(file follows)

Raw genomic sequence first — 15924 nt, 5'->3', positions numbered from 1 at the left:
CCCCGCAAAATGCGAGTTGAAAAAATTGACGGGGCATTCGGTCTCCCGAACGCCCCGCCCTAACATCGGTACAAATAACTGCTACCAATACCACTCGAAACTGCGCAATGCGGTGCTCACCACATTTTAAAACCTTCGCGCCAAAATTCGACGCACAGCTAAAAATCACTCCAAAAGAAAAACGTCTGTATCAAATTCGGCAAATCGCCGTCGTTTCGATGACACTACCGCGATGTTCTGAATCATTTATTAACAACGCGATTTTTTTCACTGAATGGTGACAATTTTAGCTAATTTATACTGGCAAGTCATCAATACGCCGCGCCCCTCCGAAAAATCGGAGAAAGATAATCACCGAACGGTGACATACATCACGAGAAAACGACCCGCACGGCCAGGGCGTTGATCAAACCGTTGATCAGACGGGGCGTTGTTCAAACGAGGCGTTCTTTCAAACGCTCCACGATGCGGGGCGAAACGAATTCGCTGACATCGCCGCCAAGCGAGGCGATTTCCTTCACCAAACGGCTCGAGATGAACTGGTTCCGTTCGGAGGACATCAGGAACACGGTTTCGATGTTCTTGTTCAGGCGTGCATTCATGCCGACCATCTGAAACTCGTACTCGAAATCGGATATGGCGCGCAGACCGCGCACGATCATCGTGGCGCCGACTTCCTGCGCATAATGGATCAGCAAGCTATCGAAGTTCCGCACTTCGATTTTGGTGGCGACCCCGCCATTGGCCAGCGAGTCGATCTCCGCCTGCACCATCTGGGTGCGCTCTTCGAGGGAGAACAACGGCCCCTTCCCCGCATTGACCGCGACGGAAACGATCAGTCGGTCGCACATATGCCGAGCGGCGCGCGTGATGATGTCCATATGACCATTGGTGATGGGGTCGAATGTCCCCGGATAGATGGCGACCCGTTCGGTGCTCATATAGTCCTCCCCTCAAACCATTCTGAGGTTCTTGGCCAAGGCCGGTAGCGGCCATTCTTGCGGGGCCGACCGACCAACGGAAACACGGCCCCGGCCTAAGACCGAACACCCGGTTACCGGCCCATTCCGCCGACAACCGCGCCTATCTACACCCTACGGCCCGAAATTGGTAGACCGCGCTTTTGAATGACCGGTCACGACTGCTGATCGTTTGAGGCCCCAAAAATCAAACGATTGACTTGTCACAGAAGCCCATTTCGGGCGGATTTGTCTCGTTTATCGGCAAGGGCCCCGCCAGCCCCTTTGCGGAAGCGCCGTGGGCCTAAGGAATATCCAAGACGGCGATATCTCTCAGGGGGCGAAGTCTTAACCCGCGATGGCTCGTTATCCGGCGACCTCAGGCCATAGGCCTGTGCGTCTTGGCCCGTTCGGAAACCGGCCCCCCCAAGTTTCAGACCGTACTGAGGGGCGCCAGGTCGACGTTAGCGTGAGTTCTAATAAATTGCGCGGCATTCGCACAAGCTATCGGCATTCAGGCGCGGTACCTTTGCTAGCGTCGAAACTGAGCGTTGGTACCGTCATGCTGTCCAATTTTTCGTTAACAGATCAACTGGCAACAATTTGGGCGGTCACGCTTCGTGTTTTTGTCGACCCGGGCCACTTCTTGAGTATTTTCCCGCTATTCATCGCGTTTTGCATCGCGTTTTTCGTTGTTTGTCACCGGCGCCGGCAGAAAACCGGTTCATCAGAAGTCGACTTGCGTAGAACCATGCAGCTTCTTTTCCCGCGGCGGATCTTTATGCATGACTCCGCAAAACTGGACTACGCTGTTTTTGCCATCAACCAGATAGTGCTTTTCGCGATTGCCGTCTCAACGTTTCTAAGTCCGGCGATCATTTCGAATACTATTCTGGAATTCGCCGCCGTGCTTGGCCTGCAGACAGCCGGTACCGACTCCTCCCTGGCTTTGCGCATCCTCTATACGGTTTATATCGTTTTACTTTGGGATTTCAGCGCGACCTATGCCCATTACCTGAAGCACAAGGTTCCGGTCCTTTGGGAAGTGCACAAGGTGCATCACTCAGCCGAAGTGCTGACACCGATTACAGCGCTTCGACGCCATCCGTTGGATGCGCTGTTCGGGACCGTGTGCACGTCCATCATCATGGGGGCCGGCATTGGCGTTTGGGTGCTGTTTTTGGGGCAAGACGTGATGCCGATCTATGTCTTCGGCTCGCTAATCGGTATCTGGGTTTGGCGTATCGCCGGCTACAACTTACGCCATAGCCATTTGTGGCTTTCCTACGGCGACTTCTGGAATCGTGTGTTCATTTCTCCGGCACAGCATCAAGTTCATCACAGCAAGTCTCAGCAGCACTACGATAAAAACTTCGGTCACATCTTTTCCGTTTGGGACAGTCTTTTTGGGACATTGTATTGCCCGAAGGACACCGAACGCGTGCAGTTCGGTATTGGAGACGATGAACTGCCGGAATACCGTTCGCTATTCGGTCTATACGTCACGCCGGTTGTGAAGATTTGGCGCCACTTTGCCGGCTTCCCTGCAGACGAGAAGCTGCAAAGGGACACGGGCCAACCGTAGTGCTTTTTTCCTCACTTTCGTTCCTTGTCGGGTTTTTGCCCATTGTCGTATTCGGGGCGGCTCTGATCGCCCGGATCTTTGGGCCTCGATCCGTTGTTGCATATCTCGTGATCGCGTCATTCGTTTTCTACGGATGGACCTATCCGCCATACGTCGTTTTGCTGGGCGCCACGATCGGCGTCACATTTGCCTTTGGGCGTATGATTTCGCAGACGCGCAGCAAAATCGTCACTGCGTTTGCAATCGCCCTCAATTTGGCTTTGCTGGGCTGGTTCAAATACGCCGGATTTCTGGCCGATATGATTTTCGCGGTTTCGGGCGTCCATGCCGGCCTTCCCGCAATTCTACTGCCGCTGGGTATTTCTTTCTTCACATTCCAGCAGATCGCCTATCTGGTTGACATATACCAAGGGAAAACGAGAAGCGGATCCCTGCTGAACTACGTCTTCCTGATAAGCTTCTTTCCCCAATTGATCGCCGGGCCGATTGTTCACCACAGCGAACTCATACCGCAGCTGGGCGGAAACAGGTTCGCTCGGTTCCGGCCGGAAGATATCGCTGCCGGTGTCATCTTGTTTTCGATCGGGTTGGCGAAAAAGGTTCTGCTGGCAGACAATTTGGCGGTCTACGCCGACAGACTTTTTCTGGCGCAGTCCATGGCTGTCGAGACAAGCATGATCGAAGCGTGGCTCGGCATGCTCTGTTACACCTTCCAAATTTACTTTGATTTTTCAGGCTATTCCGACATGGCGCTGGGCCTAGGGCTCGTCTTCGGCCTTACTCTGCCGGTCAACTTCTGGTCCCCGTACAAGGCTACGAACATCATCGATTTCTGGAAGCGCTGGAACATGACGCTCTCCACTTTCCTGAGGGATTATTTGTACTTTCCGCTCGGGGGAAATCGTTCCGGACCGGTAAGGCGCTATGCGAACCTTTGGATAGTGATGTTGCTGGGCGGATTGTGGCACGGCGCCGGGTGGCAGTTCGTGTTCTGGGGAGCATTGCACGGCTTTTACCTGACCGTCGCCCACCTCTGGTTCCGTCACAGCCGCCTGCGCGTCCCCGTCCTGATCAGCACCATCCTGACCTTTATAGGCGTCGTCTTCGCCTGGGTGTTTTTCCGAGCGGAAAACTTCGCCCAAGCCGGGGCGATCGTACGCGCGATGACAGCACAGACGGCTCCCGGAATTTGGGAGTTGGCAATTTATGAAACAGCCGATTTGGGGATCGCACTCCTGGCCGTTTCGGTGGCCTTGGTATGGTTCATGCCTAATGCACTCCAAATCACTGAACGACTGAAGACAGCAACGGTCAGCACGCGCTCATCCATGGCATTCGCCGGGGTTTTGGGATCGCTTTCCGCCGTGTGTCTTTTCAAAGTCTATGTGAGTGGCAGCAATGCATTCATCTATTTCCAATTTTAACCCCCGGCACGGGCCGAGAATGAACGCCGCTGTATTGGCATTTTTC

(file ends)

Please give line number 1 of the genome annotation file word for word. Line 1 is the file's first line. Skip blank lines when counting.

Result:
Raw genomic sequence first — 15924 nt, 5'->3', positions numbered from 1 at the left: